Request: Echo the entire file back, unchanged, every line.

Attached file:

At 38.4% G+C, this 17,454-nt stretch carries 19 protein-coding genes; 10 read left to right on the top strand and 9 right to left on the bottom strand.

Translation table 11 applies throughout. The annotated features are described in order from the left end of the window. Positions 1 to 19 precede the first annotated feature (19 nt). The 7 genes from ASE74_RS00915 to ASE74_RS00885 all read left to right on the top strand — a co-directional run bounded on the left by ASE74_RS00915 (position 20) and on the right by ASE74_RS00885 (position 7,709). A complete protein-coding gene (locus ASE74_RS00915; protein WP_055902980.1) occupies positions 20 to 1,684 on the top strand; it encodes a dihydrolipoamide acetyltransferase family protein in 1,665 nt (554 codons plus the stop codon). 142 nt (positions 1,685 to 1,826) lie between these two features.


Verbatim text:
At 38.4% G+C, this 17,454-nt stretch carries 19 protein-coding genes; 10 read left to right on the top strand and 9 right to left on the bottom strand.

Translation table 11 applies throughout. The annotated features are described in order from the left end of the window. Positions 1 to 19 precede the first annotated feature (19 nt). The 7 genes from ASE74_RS00915 to ASE74_RS00885 all read left to right on the top strand — a co-directional run bounded on the left by ASE74_RS00915 (position 20) and on the right by ASE74_RS00885 (position 7,709). A complete protein-coding gene (locus ASE74_RS00915; protein WP_055902980.1) occupies positions 20 to 1,684 on the top strand; it encodes a dihydrolipoamide acetyltransferase family protein in 1,665 nt (554 codons plus the stop codon). 142 nt (positions 1,685 to 1,826) lie between these two features.